The Salton Sea actually has active volcanoes.
PHOTOGRAPHY BY DANIELLA STALLINGER
Did you know there are active volcanoes at the Salton Sea? Five small lava domes along the southeastern edge of the sea are fueled by geothermic activity below the surface. Though the last explosive eruption occurred approximately 1,800 years ago, the volcanic areas still contain boiling mud pots, where hot muck bubbles on ground level. You can look, but don’t touch. usgs.gov/volcanoes/salton-buttes
Named for the concrete slabs left behind after a World War II training camp was demolished, this off-grid community — dubbed “the last free place in America” — brims with offbeat art and ideas. If you go, check out the East Jesus neighborhood and the Slab City hot spring, which you’ll find along the side of the road. eastjesus.org
Strewn with detritus from decades past, the abandoned shores of the Salton Sea have become a canvas for installation artists. Much of the art is located at Bombay Beach (including a swing installed in the water), thanks in large part to the Bombay Beach Biennale, established in 2015. bombaybeach biennale.org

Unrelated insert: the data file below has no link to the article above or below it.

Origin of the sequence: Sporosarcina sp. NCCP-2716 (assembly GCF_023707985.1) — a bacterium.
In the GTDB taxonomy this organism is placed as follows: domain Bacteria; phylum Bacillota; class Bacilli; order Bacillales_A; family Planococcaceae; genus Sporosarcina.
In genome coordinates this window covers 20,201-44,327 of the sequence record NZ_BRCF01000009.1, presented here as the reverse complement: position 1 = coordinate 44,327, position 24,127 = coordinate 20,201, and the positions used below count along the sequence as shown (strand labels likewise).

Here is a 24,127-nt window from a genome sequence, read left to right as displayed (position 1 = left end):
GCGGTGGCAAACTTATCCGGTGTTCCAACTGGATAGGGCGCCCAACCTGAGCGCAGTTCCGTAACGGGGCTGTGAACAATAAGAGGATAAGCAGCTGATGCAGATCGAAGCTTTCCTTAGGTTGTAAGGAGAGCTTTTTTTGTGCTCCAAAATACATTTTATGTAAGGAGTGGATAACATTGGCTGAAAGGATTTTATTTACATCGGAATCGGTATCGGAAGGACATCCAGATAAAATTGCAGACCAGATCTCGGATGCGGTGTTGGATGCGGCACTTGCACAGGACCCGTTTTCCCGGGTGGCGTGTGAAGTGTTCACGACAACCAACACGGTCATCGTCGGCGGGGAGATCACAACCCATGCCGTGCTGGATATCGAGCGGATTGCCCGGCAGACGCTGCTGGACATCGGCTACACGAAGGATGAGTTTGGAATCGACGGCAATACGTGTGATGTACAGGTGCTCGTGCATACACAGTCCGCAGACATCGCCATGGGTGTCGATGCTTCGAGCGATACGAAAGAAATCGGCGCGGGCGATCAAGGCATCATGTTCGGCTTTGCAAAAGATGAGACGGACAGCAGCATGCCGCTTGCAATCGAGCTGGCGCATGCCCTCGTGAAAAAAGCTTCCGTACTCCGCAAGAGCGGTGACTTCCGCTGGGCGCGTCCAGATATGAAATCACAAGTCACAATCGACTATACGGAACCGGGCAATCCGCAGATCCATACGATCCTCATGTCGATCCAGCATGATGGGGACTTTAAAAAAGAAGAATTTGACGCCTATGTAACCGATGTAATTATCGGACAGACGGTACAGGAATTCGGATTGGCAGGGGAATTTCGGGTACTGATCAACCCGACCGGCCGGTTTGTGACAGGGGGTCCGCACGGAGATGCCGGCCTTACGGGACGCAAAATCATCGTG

PHOTOGRAPH BY FREDRIK BRODÉN
Salvation Mountain is 50 feet high.
North Shore Beach & Yacht Club
Designed by acclaimed modernist architect Albert Frey in 1959, this historic site was intended to be a luxury members-only gathering place for the swanky seaside resort town that never was. The clubhouse shuttered in the ’80s but was restored and reopened in 2010. Today, it serves as a community center. myrecreation district.com
They say faith can move mountains. Turns out, it can also build them. Colorful, bold, and in-your-face, this 50-foot-high, 150-foot-wide rainbow hillside was crafted over three decades by late evangelist Leonard Knight using adobe clay, straw, and more than 100,000 gallons of paint. Climb it, wander through its tunnels, and marvel at one man’s devotion to God’s love. salvation mountaininc.org